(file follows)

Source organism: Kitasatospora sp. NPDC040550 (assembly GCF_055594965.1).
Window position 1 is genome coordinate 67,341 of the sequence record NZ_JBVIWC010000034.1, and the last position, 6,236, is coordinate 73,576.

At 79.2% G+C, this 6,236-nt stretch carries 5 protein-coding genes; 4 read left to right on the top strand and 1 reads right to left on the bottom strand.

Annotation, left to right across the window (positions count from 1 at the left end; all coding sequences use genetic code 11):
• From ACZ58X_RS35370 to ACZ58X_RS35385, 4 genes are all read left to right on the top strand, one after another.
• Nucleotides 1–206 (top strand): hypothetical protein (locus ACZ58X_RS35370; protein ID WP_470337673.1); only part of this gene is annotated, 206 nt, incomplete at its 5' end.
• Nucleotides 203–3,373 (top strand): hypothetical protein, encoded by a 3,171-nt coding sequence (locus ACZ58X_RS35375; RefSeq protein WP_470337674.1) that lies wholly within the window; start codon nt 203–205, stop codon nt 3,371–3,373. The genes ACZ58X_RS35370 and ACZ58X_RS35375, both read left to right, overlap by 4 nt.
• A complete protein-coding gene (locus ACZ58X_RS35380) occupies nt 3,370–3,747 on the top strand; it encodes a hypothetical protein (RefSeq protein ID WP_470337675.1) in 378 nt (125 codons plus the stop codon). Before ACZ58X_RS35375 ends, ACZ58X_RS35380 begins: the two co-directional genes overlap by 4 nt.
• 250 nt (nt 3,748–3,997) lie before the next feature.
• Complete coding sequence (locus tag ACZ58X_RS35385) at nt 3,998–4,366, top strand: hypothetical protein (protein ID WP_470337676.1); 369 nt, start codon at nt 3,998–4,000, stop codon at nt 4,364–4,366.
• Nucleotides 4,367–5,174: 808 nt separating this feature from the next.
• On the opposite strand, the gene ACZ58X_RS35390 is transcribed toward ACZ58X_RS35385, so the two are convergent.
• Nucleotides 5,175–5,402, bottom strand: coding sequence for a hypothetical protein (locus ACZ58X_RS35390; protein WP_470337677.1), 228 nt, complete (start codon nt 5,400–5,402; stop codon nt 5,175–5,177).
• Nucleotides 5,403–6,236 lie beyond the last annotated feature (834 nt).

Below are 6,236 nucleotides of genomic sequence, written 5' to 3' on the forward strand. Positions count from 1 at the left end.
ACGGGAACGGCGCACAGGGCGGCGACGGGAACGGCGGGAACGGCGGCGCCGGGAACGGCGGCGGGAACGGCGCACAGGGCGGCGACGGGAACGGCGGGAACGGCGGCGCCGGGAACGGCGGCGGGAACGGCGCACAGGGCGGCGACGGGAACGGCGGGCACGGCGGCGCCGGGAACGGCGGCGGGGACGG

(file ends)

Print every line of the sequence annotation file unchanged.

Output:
Source organism: Kitasatospora sp. NPDC040550 (assembly GCF_055594965.1).
Window position 1 is genome coordinate 67,341 of the sequence record NZ_JBVIWC010000034.1, and the last position, 6,236, is coordinate 73,576.

At 79.2% G+C, this 6,236-nt stretch carries 5 protein-coding genes; 4 read left to right on the top strand and 1 reads right to left on the bottom strand.

Annotation, left to right across the window (positions count from 1 at the left end; all coding sequences use genetic code 11):
• From ACZ58X_RS35370 to ACZ58X_RS35385, 4 genes are all read left to right on the top strand, one after another.
• Nucleotides 1–206 (top strand): hypothetical protein (locus ACZ58X_RS35370; protein ID WP_470337673.1); only part of this gene is annotated, 206 nt, incomplete at its 5' end.
• Nucleotides 203–3,373 (top strand): hypothetical protein, encoded by a 3,171-nt coding sequence (locus ACZ58X_RS35375; RefSeq protein WP_470337674.1) that lies wholly within the window; start codon nt 203–205, stop codon nt 3,371–3,373. The genes ACZ58X_RS35370 and ACZ58X_RS35375, both read left to right, overlap by 4 nt.
• A complete protein-coding gene (locus ACZ58X_RS35380) occupies nt 3,370–3,747 on the top strand; it encodes a hypothetical protein (RefSeq protein ID WP_470337675.1) in 378 nt (125 codons plus the stop codon). Before ACZ58X_RS35375 ends, ACZ58X_RS35380 begins: the two co-directional genes overlap by 4 nt.
• 250 nt (nt 3,748–3,997) lie before the next feature.
• Complete coding sequence (locus tag ACZ58X_RS35385) at nt 3,998–4,366, top strand: hypothetical protein (protein ID WP_470337676.1); 369 nt, start codon at nt 3,998–4,000, stop codon at nt 4,364–4,366.
• Nucleotides 4,367–5,174: 808 nt separating this feature from the next.
• On the opposite strand, the gene ACZ58X_RS35390 is transcribed toward ACZ58X_RS35385, so the two are convergent.
• Nucleotides 5,175–5,402, bottom strand: coding sequence for a hypothetical protein (locus ACZ58X_RS35390; protein WP_470337677.1), 228 nt, complete (start codon nt 5,400–5,402; stop codon nt 5,175–5,177).
• Nucleotides 5,403–6,236 lie beyond the last annotated feature (834 nt).

Below are 6,236 nucleotides of genomic sequence, written 5' to 3' on the forward strand. Positions count from 1 at the left end.
ACGGGAACGGCGCACAGGGCGGCGACGGGAACGGCGGGAACGGCGGCGCCGGGAACGGCGGCGGGAACGGCGCACAGGGCGGCGACGGGAACGGCGGGAACGGCGGCGCCGGGAACGGCGGCGGGAACGGCGCACAGGGCGGCGACGGGAACGGCGGGCACGGCGGCGCCGGGAACGGCGGCGGGGACGG